The following are examples of suitable organoaluminum compounds: trimethyl aluminum, triethyl aluminum, n-tripropyl aluminum, n-tributyl aluminum, triisobutyl aluminum, trioctyl aluminum, tridodecyl aluminum, methyl aluminum sesquichloride, ethyl aluminum sesquichloride, diethyl aluminum chloride, ethyl aluminum dichloride, dibutyl aluminum chloride, ethyl aluminum sesquibromide, and mixtures thereof. Triethyl aluminum is a particularly preferred organoaluminum compound for use in this invention for the polymerization of propylene.
The organoaluminum compounds may also, for example, contain two or more aluminum atoms linked together through an oxygen or a nitrogen atom. These organoaluminum compounds are obtained by the reaction of a trialkyl aluminum compound with water, ammonia or a primary amine, according to known methods. Typical examples of such compounds are: ##STR2## The organoaluminum containing compound may be used in combination with an electron donor (such as a Lewis base) to form the organoaluminum containing component.
Suitable electron donor compounds are amines, amides, ethers, esters, ketones, nitriles, phosphines, stibines, arsines, phosphoramides, thioethers, aldehydes, alcoholates, amides and the organic acid salts of metals belonging to the first four groups of the Periodic Table. The best results, with regard to both activity and stereospecificity, are achieved when esters of carboxylic acids particularly esters of aromatic acids, are used as the electron donors.
Examples of esters which can be used are: esters of aliphatic, cycloaliphatic and aromatic mono- and polycarboxylic acids; esters of alkoxy or amino acids; esters of inorganic acids such as carbonic, phosphorous, sulfuric, phosphoric and silicic acids. Examples of specific compounds are: ethyl benzoate, methyl benzoate, methyl and ethyl p-methoxybenzoate, ethyl n-buylbenzoate, and ethyl p- and o- chlorobenzoate, ethyl p-n-butoxybenzoate, isobutylbenzoate, methyl and ethyl p-methylbenzoate, ethyl acetate, ethyl propionate, ethyl alpha-naphthoate, ethyl cyclohexanoate, ethyl pivalate, ethyl N,N-diethyl carbamate, diethyl carbonate, diethyl sulfate, dimethyl maleate, ethyl benzensulfonate, triethyl borate, ethyl naphthenate, ethyl toluate, ethyl p-butoxy-benzoate, ethyl cyclohexanoate and ethyl pivalate.
The organoaluminum compound/electron donor molar ratio can generally be lower than 10:1 and, in the case of ester electron donors, ranges from 10:1 to 2:1, and more particularly from 6:1 to 2:1.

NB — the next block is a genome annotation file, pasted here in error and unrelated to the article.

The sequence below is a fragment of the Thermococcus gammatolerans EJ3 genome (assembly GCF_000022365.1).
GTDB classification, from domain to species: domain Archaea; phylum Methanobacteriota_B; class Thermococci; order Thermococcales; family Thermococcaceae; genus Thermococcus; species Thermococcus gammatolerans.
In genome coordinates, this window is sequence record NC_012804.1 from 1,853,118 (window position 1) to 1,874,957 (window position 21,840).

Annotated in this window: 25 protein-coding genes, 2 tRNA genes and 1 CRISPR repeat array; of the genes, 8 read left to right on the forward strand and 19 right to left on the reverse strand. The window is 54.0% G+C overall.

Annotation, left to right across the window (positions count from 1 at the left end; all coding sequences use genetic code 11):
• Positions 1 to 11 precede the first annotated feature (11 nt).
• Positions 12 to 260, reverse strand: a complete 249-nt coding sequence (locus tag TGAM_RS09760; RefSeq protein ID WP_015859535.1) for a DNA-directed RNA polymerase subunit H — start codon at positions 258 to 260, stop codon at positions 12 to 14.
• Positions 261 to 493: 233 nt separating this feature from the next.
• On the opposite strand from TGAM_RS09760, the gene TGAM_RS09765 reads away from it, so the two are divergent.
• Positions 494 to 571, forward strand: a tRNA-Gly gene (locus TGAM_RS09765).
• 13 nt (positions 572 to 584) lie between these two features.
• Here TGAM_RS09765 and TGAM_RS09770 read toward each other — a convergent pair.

For a general guidance, the quantity of titanium present in the titanium halide containing component is between about 0.1 and 10% by weight, expressed as elemental titanium. Again, for general guidance, the quantity of titanium present in the catalyst system, expressed as titanium metal, may be less than 0.3 gram atoms per mole of the total amount of electron donor compound present in the catalyst system, preferably, this quantity is less than about 0.1 gram atoms and more particularly it is about 0.05 and 0.005 gram atoms. The Al (from the organoaluminum containing component)/Ti molar ratio is generally less than 1,000 and most preferably less than 500, and most preferably from about 100 to about 500.
The conditions under which the polymerization of alpha-olefins with the aid of the catalyst system of this invention is conducted are those known in the art. The polymerization is carried out at temperatures ranging from -80° C. to 150° C., preferably from 40° C. to 100° C., operating with partial pressures of the alpha-olefins higher than atmospheric pressure. The polymerization can be carried out both in liquid phase in the presence, or in the balance of an inert diluent, or in the gas phase. The alpha-olefins comprise in general olefins CH2 ═CHR in which R is an alkyl radical containing 1 to 8 inclusive carbon atoms and hydrogen. Propylene, 1-butene, 1-pentene, 4-methyl-1-pentene are preferred examples of alpha-olefins. As hereinbefore indicated the process can be used to polymerize mixtures of alpha-olefins with minor proportions of ethylene and also ethylene itself.